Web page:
NYPD officers will gather today for the second time in less than a week to bid farewell to one of their own.
A funeral for slain NYPD Officer Wilbert Mora, the second officer fatally shot during a Jan. 21 domestic dispute in a Harlem apartment, will take place this morning.
Thousands of NYPD officers and other mourners are expected to attend the funeral Mass at St. Patrick’s Cathedral in Manhattan Wednesday morning.
Scores of officers and other mourners, including New York City Mayor Eric Adams, attended a wake for Mora at the church on Tuesday. The mayor and other dignitaries are expected to attend the funeral today.
A wake and funeral Mass were also held last week for Mora’s partner, Jason Rivera, 22, at the iconic church. Rivera was also killed in the shooting.
Rivera and Mora, 27, were shot on Jan. 21 while responding to a 911 call from a Harlem woman seeking help with her son, Lashawn McNeil, 47.
Police said McNeil opened fire after Rivera and Mora entered a bedroom at the rear of the apartment to speak to him. A third officer who had responded to the call, Sumit Sulan, shot McNeil, who died from his wounds three days later.
Rivera died that night at Harlem Hospital while Mora died several days later at NYU Langone Medical Center later being put on life support so his organs could be recovered for transplant. Both officers were Roman Catholic and lived in Manhattan.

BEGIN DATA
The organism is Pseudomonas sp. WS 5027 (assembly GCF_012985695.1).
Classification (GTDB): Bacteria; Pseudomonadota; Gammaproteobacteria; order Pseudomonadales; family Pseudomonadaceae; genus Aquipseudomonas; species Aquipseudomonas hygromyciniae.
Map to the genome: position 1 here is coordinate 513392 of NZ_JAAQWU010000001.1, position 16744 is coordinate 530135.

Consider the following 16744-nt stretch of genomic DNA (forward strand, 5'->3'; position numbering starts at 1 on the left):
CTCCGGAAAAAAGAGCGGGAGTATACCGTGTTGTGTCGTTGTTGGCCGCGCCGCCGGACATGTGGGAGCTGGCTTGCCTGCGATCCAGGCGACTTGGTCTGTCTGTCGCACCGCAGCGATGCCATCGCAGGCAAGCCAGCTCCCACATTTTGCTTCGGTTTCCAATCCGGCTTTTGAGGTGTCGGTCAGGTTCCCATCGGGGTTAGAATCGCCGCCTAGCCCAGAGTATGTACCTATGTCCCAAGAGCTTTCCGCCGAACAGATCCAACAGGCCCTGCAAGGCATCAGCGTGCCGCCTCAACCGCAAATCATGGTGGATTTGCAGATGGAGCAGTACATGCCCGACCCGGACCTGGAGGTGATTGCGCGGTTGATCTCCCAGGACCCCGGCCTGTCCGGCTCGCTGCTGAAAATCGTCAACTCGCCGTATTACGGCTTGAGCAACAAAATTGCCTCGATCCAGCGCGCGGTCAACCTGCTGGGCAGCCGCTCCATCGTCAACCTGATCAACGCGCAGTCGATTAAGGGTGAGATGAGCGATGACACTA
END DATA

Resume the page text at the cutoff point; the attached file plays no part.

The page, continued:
“Wilbert is 3 times a hero. For choosing a life of service. For sacrificing his life to protect others. For giving life even in death through organ donation. Our heads are bowed & our hearts are heavy,” NYPD Commissioner Keechant Sewell said on Twitter after Mora’s death.
Mora was born in the Dominican Republic and came to the United States at a young age, his family seeking a better life, his friend Rashad Mujumder told Newsday.
Mora attended the High School for Graphic Communication Arts in Manhattan joined the NYPD in 2018 after receiving a bachelor’s degree from the John Jay College of Criminal Justice.
“He took a lot of pride in being a police officer, especially being a young Hispanic man,” Mujumder said. “He wanted to be someone people could look up to.”
Mora and Rivera were assigned to the 32nd Precinct in Manhattan.
Thousands of people bid farewell to Rivera on Friday. Gov. Kathy Hochul and New York City Mayor Eric Adams attended both the wake and the funeral.
Sewell also posthumously promoted Rivera to detective first-grade, a tradition for officers who die in the line of duty that typically increases death benefits to their families.
St. Patrick’s Cathedral, which is on Fifth Avenue in midtown Manhattan and is the seat of the archdiocese, has been the venue of hundreds of funeral Masses for police officers, firefighters and military personnel who died in the line of duty.